1961: This was the only strobogrammatic year of the 20th century – the only one that read the same when the figures were turned upside down. This had last happened in 1881; it won’t happen again until 6009.
Source: Mad, March 1961
1960: The amount of energy released in the Chilean earthquake on 22 May, the most powerful quake of the 20th century, was so great that it “wobbled the planet” and caused it to reverberate for days like a giant bell.
Source: Nature, 6 May 2010
1959: During the three years he was incarcerated in Soviet prisons, Felix Yaroshevsky worked as a surgeon. He came across many cases of self-mutilation among his fellow inmates: veins slashed; fingers and toes lopped off; buttons sewn on bodies; and one instance of a youth who urinated on his feet and put them through a broken window to expose them to the freezing January air, resulting in severe frostbite.
Source: Canadian Psychiatric Association Journal, October 1975
1958: Pius XII died on 9 October. Despite a lack of expertise, the papal physician Riccardo Galeazzi-Lisi was entrusted with embalming the pope’s body. Galeazzi-Lisi resorted to “aromatic osmosis”, an embalming technique developed by the plastic surgeon Oreste Nuzzi, whereby pungent fluids were sprinkled on the clothing and absorbed by osmosis.
The Vatican’s trust in Galeazzi-Lisi and Galeazzi-Lisi’s trust in Nuzzi’s method were misplaced. If anything, Galeazzi-Lisi’s efforts speeded up the process of decomposition. The pontiff’s appearance visibly deteriorated while still lying in state, and those on vigil near the bier found that their eyes “smarted and watered”.
Source: Robert A. Ventresca, Soldier of Christ: The Life of Pope Pius XII (2013), pp. 300–3
1957: Rather than fret about the mushroom clouds rising over the nearby Nevada Test Site, many businesses in Las Vegas hoped to cash in on the nuclear explosions.
The Chamber of Commerce printed special atomic calendars to promote the city. Newspapers carried photographs of “Miss Atomic Bomb”, a showgirl from the Sands Hotel, with a cotton mushroom cloud fixed to the front of her swimsuit. The Flamingo beauty parlour invented an “atomic hairdo”. Visitors to the city could stay at the Atomic View Motel; other motels provided “atomic box lunches” for guests who wanted to picnic closer to the test site.
Source: Barbara Land and Myrick Land, A Short History of Las Vegas (2004), pp. 113–14
1956: “Mom and Pop were just a couple of kids when they got married,” wrote Billie Holiday at the beginning of Lady Sings the Blues. “He was eighteen, she was sixteen, and I was three.”
Source: Billie Holiday with William Dufty, Lady Sings the Blues (1958), p. 1
1955: Ravens have probably stalked and flapped around the Tower of London for much of its history, but the earliest reference to the myth that their departure would portend a calamity for the British nation dates back only as far as 1955.
Source: History Today, January 2005
1954: During the Malayan Emergency, the resettlement of a sizable part of the colony’s rural population in “new villages” was an important element in the government strategy to defeat the communist insurgency. The high commissioner, General Sir Gerald Templer, had harsh words for anyone opposed to the policy.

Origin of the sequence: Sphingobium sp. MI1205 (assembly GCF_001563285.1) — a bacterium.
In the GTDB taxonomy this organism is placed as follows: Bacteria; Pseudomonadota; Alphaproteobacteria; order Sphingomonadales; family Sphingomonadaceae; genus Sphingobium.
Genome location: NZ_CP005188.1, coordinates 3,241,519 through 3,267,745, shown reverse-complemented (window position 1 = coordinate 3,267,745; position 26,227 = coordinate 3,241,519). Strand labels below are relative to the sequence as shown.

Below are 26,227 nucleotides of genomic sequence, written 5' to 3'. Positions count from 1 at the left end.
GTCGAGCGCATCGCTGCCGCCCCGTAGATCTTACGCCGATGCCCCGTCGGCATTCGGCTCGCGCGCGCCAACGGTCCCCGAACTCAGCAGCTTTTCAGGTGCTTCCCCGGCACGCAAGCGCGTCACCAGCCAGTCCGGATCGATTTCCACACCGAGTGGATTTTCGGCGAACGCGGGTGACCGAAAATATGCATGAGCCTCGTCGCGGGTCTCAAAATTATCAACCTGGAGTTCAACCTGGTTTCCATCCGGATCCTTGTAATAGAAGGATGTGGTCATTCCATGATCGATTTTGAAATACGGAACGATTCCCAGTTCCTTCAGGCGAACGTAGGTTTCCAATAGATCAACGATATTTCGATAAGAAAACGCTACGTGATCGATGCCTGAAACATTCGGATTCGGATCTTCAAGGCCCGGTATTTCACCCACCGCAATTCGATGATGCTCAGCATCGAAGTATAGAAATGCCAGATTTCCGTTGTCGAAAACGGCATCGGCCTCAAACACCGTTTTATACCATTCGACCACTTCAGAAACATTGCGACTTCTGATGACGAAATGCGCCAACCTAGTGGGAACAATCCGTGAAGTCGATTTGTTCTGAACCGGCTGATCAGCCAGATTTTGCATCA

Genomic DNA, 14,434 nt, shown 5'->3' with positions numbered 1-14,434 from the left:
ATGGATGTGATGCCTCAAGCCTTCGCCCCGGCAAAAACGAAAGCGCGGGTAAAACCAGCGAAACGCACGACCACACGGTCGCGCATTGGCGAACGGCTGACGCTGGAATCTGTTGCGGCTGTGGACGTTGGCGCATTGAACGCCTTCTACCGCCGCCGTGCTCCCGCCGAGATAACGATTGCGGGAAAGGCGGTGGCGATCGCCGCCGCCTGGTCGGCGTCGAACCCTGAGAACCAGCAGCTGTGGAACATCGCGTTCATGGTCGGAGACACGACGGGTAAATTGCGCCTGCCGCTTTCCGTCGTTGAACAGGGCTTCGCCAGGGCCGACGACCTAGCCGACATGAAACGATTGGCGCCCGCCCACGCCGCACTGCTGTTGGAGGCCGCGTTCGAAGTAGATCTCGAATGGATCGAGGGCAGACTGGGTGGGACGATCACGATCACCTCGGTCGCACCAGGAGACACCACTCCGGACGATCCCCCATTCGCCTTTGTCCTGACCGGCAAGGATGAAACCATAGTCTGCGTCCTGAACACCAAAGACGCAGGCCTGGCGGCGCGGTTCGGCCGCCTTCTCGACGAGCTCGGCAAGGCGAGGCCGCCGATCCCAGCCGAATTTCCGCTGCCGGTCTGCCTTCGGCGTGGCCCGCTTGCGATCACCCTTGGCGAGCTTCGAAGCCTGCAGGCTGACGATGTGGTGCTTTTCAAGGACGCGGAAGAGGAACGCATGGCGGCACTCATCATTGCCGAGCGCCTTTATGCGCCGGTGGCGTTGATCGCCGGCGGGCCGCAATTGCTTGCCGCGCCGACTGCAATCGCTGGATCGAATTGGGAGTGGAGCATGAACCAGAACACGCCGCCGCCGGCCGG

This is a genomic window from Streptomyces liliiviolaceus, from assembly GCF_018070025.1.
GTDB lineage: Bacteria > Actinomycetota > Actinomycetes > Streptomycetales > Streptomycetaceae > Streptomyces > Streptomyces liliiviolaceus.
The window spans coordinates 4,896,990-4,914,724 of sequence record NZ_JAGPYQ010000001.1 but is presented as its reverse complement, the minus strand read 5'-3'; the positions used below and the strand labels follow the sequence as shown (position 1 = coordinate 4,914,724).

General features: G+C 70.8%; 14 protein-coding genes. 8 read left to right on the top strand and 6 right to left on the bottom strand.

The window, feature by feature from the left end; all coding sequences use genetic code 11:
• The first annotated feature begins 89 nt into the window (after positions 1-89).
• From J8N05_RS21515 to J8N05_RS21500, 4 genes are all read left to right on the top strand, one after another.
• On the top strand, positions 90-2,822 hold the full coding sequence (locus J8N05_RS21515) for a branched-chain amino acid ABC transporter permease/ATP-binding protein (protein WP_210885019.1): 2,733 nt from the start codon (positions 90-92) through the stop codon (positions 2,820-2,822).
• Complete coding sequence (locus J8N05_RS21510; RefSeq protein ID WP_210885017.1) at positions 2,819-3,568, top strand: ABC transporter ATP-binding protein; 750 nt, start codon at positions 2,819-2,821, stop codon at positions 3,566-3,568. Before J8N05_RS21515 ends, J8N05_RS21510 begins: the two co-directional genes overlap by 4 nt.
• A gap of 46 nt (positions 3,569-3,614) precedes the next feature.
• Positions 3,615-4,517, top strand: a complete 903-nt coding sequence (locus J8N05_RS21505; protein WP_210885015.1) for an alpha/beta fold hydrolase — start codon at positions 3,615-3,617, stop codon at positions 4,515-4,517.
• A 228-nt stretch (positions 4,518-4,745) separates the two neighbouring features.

He berated one group of villagers: “You are all bastards.”
1953: Jean Cocteau wrote in his diary on 10 January: “The young duke of Kent and his sisters, taken to see a famous illusionist in a London music hall. The number ends with some nudity, and the nanny doesn’t know what to do. As they leave she ventures to ask, ‘How did your Highness enjoy the performance?’ ‘I’m scared.’ ‘Why, Your Highness?’ ‘Mama told me if I looked at naked women I’d turn to stone – and it’s starting.’ ”
Source: Jean Cocteau, Past Tense (1990), vol. II, p. 4
1952: From the 18th until the 20th century, the population of Martha’s Vineyard, off the coast of Massachusetts, included a disproportionately large number of deaf people. Isolated farming and fishing communities, and consequent intermarriage, ensured that the defective gene passed from generation to generation.
In the 19th century, when the national average in the United States was one deaf person in roughly 6,000, the figure for Martha’s Vineyard was one in 155. The concentration of deaf people was greatest at the western end of the island, the up-Island; in Chilmark, one in 25 was deaf.
1951: Q: What linked HICKS, HOMER, STANLEY and JOHNSON?
A: Soviet code names for the Cambridge spies Guy Burgess, Donald Maclean, Kim Philby and Anthony Blunt.
Source: Christopher Andrew, The Defence of the Realm: The Authorized History of MI5 (2009), pp. 423, 429
1950: The United States expected imports from postwar Japan would be limited to knick-knacks, quaint oriental goods and not much else. At a party in Tokyo, President Harry Truman’s special envoy John Foster Dulles suggested that there might be a market in the United States for Japanese-made shirts, pyjamas and cocktail napkins.
Source: John W. Dower, War without Mercy: Race and Power in the Pacific War (1986), p. 312
1949: The composer Igor Stravinsky and the novelist Christopher Isherwood hit if off right from the start. Stravinsky found Isherwood’s casual manner refreshing. While many reverentially addressed Stravinsky as “Maestro”, Isherwood simply called him “Igor”. Isherwood didn’t know much about music, didn’t particularly like it and didn’t pretend to. On his first visit to Stravinsky’s Los Angeles home, Isherwood fell asleep while listening to a recording of the composer’s music. Stravinsky later observed: “My affection for him began with that incident.”
Source: Peter Parker, Isherwood: A Life (2004), p.588